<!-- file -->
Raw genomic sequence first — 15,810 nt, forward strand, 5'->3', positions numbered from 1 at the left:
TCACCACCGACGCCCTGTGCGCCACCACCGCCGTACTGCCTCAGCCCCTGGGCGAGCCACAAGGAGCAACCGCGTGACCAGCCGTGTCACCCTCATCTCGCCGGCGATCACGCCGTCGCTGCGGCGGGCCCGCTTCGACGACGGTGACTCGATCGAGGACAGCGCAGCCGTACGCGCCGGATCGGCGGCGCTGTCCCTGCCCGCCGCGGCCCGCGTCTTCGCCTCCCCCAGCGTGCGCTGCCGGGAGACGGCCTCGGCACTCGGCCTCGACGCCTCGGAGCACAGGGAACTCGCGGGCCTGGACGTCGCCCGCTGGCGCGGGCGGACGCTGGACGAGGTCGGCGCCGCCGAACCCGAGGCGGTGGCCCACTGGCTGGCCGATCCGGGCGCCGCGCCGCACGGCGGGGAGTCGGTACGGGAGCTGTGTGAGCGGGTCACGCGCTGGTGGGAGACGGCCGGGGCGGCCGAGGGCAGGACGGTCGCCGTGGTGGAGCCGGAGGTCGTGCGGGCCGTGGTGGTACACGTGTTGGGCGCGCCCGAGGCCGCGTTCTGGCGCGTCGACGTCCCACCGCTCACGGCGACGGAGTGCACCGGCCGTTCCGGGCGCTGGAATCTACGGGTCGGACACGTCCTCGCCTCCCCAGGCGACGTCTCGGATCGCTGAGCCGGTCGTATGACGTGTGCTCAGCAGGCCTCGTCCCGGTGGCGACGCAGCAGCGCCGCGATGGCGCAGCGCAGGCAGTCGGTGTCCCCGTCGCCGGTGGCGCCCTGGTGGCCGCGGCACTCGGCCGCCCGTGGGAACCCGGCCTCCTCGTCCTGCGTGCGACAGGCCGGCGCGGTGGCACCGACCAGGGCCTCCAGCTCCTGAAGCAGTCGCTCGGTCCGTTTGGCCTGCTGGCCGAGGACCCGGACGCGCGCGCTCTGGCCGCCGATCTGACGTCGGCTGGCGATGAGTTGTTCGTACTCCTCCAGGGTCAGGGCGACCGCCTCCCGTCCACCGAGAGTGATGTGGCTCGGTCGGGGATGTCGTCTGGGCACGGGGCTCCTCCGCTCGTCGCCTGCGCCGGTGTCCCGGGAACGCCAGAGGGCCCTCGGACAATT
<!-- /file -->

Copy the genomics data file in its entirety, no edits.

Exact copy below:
Raw genomic sequence first — 15,810 nt, forward strand, 5'->3', positions numbered from 1 at the left:
TCACCACCGACGCCCTGTGCGCCACCACCGCCGTACTGCCTCAGCCCCTGGGCGAGCCACAAGGAGCAACCGCGTGACCAGCCGTGTCACCCTCATCTCGCCGGCGATCACGCCGTCGCTGCGGCGGGCCCGCTTCGACGACGGTGACTCGATCGAGGACAGCGCAGCCGTACGCGCCGGATCGGCGGCGCTGTCCCTGCCCGCCGCGGCCCGCGTCTTCGCCTCCCCCAGCGTGCGCTGCCGGGAGACGGCCTCGGCACTCGGCCTCGACGCCTCGGAGCACAGGGAACTCGCGGGCCTGGACGTCGCCCGCTGGCGCGGGCGGACGCTGGACGAGGTCGGCGCCGCCGAACCCGAGGCGGTGGCCCACTGGCTGGCCGATCCGGGCGCCGCGCCGCACGGCGGGGAGTCGGTACGGGAGCTGTGTGAGCGGGTCACGCGCTGGTGGGAGACGGCCGGGGCGGCCGAGGGCAGGACGGTCGCCGTGGTGGAGCCGGAGGTCGTGCGGGCCGTGGTGGTACACGTGTTGGGCGCGCCCGAGGCCGCGTTCTGGCGCGTCGACGTCCCACCGCTCACGGCGACGGAGTGCACCGGCCGTTCCGGGCGCTGGAATCTACGGGTCGGACACGTCCTCGCCTCCCCAGGCGACGTCTCGGATCGCTGAGCCGGTCGTATGACGTGTGCTCAGCAGGCCTCGTCCCGGTGGCGACGCAGCAGCGCCGCGATGGCGCAGCGCAGGCAGTCGGTGTCCCCGTCGCCGGTGGCGCCCTGGTGGCCGCGGCACTCGGCCGCCCGTGGGAACCCGGCCTCCTCGTCCTGCGTGCGACAGGCCGGCGCGGTGGCACCGACCAGGGCCTCCAGCTCCTGAAGCAGTCGCTCGGTCCGTTTGGCCTGCTGGCCGAGGACCCGGACGCGCGCGCTCTGGCCGCCGATCTGACGTCGGCTGGCGATGAGTTGTTCGTACTCCTCCAGGGTCAGGGCGACCGCCTCCCGTCCACCGAGAGTGATGTGGCTCGGTCGGGGATGTCGTCTGGGCACGGGGCTCCTCCGCTCGTCGCCTGCGCCGGTGTCCCGGGAACGCCAGAGGGCCCTCGGACAATT